And so a new year begins
By Phillip Lopate
September 16, 2016
My favorite time of the year is September. Despite the groans of everyone, including myself, regarding the end of summer, the truth is that by Labor Day I am more than happy to get back to work and a regular routine. If summer carries with it the promise of transformation, of exploring other potential selves you might hope to stir awake through travel and leisure, it can also put you in scary contact with your emptiness and shallowness. My embrace of September is therefore founded on the relief that I can return to my essentially limited but dependable self-repertoire.
There is also something about the light at this time of year: a crisper sun kissing the leaves of trees, an extra blueness in the sky—I can’t quite put it into words. I’ve always been intrigued by those mini-essays on the changing of the seasons that would appear at the foot of the Times editorial page. I wish I could summon now that knowingness about flora and fauna as it relates to the seasons and indulge in a few paragraphs of lyrical twaddle. No chance of that happening; and in any case, my whole appreciation of this time of year is governed by a quickening pulse in the urban calendar: the arrival of blockbuster exhibits in the museums and galleries, the start of the New York Film Festival, with its challenging parade of world cinema (after a sleepy summer of comic book-derived sequels and animated family pictures), the excitement of the baseball season’s final month (especially if one’s team is still vying for a wild card), the U.S. Open tennis tournament, the Jewish High Holidays (the one time of year I can actually be counted on to go to synagogue and confront my spiritual shortcomings), and of course, for those of us on an academic schedule, the return to school.
Each New Year begins for me not on January 1, not on Rosh Hashanah, but on the first day of classes. I must then put away my laconic interiority, my meditative vegetative stupidity, and perform that public act of assertive eloquence and flimflam showmanship known as teaching. It can be a wrenching transition, and I have discovered I am not alone in feeling frightened the first day. Other university teachers I have spoken to, who have been at it even longer than I have, report butterflies in their stomach, a tightening of the chest, and the equivalent of stage fright. Fortunately, that first day I can get away with passing out syllabi, projecting an air of authority, cracking a few jokes, and dismissing the group early. It is in the second week that I will truly have to pull myself together.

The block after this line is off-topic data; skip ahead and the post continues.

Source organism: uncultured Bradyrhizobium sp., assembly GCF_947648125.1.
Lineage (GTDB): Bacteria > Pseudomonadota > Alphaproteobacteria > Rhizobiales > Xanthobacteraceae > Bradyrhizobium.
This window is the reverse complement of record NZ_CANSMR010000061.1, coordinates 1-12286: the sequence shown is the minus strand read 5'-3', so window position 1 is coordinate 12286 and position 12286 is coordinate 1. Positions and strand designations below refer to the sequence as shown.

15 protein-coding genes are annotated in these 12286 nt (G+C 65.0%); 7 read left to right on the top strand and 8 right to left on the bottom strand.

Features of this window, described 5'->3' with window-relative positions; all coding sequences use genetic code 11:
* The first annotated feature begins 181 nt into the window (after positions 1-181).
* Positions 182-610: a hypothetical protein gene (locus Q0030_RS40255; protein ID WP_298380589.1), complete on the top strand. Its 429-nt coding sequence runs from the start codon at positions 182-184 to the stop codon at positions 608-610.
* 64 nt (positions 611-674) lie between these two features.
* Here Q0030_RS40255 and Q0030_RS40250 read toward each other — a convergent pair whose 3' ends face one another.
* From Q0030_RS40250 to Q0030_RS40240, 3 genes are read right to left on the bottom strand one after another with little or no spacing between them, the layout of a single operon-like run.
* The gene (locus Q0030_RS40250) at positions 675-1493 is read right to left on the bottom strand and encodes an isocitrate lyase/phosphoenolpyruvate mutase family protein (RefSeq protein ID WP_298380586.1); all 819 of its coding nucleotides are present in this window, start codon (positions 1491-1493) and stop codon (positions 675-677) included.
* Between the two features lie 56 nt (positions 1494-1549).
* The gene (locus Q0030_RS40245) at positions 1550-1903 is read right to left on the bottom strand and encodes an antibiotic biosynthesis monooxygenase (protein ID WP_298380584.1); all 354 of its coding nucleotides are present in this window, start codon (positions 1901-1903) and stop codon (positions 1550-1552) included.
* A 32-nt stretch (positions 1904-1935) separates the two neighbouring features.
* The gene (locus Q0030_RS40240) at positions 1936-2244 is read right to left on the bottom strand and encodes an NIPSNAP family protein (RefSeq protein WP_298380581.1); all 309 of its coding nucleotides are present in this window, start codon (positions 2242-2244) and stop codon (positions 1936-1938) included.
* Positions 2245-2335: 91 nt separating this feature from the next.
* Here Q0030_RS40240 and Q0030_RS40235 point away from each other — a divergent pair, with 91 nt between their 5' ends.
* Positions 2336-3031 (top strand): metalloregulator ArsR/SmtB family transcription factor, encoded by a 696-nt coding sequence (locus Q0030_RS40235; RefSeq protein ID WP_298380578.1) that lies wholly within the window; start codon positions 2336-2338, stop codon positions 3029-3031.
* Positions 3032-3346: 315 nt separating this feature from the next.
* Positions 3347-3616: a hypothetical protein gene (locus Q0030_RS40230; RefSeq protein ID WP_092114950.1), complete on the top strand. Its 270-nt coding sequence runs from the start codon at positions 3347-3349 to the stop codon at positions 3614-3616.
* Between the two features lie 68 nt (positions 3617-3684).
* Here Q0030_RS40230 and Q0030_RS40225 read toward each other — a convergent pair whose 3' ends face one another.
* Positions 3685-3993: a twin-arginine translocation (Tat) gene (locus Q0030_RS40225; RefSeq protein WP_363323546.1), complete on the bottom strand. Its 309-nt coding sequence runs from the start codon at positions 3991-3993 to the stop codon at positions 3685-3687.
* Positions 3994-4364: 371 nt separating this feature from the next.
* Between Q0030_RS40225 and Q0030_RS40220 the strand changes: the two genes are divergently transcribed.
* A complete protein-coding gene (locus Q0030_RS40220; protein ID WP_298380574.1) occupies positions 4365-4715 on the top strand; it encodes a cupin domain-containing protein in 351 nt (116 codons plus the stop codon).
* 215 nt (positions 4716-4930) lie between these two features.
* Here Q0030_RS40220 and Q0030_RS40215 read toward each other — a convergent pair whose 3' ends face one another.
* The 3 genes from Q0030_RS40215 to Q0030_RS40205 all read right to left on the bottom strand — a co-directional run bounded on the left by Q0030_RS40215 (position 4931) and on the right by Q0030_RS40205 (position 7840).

This September was the first one in memory that I was no longer in sync with my daughter’s schedule. Lily, having graduated from college in May, secured a job shortly after and is taking the subway into downtown Manhattan every morning, while I alone return to the groves of academe. I feel like a dumb overgrown boy in high school who has been left back. At the same time, I am lugubriously aware that I get older and older, while the students, the new crop of them, remain more or less the same age, bursting with youthful promise. There is something wrong with this picture. Ah, let me not think about it! Let me rejoice instead in September’s beautiful temperate weather.
Phillip Lopate is director of Columbia University's nonfiction program, editor of The Art of the Personal Essay, and author of Against Joie de Vivre, Portrait of My Body, and To Show and to Tell, among other books.